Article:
|The editor here seems to change identities when he writes|
op-ed pieces for the other Times, the one in New York
I learned while I was still a college student that editing a small town newspaper is like walking a tightrope 50 feet off the ground, while balancing a flaming pinwheel on your nose.
I was educated to this fact of life by osmosis. I edited a college newspaper that was job printed by the local weekly in Yellow Springs, Ohio. Whenever I went downtown to the weekly, to read galleys, or check on layout problems, or deliver copy and engravings, or to pick up copies of the paper on Friday night and haul them back to campus, I watched the two owners of the weekly, Keith Howard and Ken Champney, sweat out their own newspapering problems.
There’s a big problem at small town papers. The people you write about are not only your subscriber base, but often also your advertiser base. Denounce the local asshole who’s running for town council on a platform that he’ll arrest people for using birth control, and there goes one precious subscription and $3,000 a year worth of advertising from the asshole’s seed and animal feed depot. Favor Obamacare and you’ll never display a used car ad from Catastrophe Cal the Car Trader again.
The Internet has only made matters worse. Now in addition to balancing that flaming pinwheel on your nose, you have to ride the tightrope on a unicycle, and the tightrope is getting frayed.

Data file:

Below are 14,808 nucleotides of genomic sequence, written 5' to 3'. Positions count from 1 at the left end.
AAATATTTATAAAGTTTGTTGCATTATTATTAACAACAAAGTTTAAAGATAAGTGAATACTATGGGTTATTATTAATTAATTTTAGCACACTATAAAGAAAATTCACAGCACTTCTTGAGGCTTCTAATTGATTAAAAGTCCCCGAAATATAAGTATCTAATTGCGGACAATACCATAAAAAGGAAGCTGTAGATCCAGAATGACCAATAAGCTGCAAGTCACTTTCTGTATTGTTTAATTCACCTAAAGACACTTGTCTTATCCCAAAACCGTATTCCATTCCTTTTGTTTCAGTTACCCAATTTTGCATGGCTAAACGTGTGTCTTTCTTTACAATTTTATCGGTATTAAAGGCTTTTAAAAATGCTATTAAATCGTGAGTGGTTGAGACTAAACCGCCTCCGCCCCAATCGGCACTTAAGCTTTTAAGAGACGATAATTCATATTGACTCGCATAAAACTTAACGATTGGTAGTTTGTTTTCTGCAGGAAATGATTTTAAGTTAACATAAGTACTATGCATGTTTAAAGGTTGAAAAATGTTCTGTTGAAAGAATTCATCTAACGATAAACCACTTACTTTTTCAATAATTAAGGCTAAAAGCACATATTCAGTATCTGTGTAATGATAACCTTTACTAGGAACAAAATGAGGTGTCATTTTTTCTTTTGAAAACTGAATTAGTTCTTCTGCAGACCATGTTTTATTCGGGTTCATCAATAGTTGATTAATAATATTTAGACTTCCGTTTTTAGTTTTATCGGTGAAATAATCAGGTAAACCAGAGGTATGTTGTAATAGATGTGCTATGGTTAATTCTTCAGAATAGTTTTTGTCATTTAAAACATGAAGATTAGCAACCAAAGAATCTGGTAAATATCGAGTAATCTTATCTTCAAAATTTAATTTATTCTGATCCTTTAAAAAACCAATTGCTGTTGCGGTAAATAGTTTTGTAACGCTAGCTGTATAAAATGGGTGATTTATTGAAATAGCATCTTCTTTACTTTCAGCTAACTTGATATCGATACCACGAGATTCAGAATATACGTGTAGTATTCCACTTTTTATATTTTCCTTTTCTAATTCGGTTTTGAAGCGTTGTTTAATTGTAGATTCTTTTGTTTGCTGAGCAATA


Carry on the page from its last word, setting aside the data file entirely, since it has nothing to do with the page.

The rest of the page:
In Yellow Springs, Ohio, it was sometimes even worse than that even well before the Internet. I remember being told that on occasion, in the late 1940s or early 1950s, pacifist publisher Keith, and Ed the local feed mill operator, a right wing zealot, would set out on a collision course from opposite ends of Xenia Avenue, the main drag.
|Swiped from the Yellow Springs News|
The annual knockdown. When they met face-to-face, Ed would knock Keith to the ground. Keith would then pick himself up, brush himself off, head to the police station, and swear out a warrant against Ed. It was an annual ritual for a while, I was told. Sort of like reciting the Pledge of Allegiance in grade school, or fireworks on the 4th of July.
Keith and Ed have long since passed on, Keith most assuredly to that great small town news room in the sky; Ed, I wouldn't be surprised, to a stinking pit in hell reserved for remorseless right wing Republicans. Ed's son is now Ohio Congressman Mike DeWine. And the Yellow Springs News is still going strong — now the work product of six women, two men, and a large shaggy dog named Destiny the News Hound.
So I was heartened when I saw in the New York Times what appeared to be a bit of honest, straight-ahead reporting on racist Republican Congressman Steve King’s prospects for re-election — written by Art Cullen, editor of the Storm Lake (Iowa) Times, paid circulation 3,386, in King’s Congressional district.